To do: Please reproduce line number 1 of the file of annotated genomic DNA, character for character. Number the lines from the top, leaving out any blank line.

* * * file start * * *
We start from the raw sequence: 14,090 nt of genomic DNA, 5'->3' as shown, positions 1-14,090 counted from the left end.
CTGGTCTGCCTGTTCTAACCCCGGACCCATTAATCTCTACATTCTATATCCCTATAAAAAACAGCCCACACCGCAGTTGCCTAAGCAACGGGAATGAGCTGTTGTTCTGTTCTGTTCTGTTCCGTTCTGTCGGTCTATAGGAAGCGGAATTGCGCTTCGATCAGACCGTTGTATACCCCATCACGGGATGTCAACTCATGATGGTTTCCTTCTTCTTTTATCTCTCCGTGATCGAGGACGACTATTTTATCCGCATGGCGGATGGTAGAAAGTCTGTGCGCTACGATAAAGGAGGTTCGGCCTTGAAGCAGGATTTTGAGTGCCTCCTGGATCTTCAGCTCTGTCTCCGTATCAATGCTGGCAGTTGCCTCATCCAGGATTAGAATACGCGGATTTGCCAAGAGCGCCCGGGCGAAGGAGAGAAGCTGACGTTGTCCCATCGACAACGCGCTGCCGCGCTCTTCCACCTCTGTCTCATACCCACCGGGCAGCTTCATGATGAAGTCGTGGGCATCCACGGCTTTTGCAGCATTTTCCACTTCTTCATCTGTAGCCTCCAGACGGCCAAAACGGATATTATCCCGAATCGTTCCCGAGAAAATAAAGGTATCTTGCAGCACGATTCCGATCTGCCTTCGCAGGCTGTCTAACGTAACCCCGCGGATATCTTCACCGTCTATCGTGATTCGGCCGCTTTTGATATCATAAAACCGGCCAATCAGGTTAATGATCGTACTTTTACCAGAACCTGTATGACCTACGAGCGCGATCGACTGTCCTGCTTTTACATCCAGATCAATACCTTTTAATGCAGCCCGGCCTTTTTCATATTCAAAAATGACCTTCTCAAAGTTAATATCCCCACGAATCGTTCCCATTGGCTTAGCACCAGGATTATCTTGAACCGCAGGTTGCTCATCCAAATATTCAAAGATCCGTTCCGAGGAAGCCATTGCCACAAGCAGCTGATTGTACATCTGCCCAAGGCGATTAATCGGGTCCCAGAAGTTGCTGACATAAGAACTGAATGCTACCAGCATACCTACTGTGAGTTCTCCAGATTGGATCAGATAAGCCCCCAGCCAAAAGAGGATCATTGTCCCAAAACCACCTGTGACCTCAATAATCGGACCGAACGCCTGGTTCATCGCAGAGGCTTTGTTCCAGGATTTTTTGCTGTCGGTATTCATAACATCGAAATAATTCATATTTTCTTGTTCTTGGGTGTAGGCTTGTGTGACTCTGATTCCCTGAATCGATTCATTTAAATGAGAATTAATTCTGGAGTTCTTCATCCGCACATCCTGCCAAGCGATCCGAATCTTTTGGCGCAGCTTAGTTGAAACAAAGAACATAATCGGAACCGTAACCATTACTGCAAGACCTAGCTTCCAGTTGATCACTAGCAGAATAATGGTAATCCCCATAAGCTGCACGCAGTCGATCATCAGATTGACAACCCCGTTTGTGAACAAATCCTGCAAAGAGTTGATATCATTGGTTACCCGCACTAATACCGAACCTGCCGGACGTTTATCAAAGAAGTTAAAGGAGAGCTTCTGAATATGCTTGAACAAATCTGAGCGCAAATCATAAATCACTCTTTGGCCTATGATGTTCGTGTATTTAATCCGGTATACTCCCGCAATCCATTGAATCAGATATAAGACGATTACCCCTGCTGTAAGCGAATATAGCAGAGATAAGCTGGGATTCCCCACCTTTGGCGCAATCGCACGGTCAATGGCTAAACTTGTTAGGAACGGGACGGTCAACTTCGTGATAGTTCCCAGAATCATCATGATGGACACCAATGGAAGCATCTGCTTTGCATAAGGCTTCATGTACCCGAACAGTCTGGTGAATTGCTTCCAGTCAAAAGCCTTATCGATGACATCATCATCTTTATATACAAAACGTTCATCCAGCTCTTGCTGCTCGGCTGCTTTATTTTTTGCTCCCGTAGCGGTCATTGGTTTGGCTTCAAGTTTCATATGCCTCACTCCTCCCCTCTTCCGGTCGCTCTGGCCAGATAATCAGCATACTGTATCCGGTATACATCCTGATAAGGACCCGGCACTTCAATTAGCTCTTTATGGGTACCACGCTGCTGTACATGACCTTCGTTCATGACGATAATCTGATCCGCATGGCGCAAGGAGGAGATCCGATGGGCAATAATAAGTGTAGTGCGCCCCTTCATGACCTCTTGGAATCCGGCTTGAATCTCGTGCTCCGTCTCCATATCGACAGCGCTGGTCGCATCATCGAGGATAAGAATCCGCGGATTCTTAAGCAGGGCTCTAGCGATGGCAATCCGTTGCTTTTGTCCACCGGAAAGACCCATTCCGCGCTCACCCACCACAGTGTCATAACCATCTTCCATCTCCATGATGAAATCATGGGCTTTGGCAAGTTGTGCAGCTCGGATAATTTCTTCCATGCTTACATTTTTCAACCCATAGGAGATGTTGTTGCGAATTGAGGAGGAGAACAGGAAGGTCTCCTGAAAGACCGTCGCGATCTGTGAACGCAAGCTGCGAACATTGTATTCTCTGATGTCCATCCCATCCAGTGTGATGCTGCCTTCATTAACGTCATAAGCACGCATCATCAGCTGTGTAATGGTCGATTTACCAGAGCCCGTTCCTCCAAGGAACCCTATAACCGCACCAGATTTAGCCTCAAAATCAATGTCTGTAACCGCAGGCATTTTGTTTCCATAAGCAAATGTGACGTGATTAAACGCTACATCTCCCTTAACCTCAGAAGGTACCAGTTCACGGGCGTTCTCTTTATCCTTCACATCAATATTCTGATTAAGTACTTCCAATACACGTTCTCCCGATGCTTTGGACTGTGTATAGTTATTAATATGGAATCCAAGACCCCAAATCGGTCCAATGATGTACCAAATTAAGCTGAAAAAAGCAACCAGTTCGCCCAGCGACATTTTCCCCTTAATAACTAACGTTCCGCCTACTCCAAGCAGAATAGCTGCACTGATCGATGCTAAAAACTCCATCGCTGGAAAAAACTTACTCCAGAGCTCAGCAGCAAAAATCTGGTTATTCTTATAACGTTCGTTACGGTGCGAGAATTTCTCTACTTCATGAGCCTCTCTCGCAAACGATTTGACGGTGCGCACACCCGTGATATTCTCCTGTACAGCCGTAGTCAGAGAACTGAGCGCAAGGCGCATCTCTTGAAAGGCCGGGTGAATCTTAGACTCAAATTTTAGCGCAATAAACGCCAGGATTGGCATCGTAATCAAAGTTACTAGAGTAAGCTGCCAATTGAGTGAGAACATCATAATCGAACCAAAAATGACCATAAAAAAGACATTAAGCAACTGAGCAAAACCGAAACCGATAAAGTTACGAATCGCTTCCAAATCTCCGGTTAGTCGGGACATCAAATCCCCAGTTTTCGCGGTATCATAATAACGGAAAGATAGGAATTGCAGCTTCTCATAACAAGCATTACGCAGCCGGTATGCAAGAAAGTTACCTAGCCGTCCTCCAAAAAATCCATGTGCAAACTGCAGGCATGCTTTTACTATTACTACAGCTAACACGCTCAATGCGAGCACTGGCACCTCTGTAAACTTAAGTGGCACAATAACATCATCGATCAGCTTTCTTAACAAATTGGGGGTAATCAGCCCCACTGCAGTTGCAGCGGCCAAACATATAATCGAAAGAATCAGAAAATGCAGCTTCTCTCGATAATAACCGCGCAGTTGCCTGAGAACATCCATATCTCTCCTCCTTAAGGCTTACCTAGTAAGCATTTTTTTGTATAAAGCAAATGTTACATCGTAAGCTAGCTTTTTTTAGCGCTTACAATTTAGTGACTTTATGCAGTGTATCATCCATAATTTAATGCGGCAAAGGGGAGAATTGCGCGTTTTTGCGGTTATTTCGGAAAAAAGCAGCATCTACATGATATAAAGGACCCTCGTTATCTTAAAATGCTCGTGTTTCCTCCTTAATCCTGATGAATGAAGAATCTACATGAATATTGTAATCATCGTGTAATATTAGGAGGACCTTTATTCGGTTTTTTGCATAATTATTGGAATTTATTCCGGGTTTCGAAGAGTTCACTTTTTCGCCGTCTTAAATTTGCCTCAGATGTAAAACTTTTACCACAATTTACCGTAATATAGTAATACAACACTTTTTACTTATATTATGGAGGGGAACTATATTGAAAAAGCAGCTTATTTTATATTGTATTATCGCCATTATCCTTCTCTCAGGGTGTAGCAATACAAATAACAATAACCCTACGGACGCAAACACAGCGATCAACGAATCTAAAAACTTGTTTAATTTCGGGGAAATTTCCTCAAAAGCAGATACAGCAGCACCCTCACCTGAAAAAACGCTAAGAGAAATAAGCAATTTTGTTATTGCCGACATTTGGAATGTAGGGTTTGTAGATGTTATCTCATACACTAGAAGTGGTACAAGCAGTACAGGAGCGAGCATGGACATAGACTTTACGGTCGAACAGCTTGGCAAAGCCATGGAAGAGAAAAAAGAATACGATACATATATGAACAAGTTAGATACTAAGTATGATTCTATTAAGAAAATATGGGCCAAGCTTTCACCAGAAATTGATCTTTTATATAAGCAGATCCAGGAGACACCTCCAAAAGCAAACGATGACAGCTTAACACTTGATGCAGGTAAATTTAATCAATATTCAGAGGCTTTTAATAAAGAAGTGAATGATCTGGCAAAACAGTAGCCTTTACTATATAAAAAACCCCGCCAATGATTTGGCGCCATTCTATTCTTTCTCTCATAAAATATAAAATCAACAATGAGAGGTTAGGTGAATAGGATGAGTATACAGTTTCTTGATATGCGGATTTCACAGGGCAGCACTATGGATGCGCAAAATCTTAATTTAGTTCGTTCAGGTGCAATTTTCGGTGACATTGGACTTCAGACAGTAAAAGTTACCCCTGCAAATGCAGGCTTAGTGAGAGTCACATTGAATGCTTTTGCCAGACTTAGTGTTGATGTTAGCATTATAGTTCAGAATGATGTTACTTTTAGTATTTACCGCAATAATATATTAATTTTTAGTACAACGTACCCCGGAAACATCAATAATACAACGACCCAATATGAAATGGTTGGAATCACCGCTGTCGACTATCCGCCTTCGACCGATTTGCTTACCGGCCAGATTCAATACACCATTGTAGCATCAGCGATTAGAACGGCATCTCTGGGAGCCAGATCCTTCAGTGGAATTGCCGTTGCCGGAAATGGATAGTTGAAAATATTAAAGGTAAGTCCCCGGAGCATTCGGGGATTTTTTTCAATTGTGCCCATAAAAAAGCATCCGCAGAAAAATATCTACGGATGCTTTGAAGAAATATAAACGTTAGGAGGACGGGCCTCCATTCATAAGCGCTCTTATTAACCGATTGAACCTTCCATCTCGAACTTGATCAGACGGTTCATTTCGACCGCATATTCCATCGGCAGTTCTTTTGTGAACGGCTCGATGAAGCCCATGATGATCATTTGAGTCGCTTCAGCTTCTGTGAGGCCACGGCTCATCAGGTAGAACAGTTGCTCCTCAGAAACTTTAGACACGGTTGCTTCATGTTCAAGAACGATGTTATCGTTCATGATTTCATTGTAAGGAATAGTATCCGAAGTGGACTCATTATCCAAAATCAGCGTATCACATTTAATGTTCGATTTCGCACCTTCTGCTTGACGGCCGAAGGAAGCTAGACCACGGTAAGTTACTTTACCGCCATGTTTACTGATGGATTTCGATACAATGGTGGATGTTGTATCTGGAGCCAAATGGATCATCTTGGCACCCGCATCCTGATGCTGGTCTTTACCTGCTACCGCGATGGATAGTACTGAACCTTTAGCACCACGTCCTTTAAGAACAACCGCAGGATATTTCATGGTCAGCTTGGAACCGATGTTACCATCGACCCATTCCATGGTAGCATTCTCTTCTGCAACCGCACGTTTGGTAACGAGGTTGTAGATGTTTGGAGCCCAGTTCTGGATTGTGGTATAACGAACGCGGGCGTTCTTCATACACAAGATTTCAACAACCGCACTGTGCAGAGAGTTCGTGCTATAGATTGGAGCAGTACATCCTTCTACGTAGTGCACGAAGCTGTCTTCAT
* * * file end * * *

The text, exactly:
We start from the raw sequence: 14,090 nt of genomic DNA, 5'->3' as shown, positions 1-14,090 counted from the left end.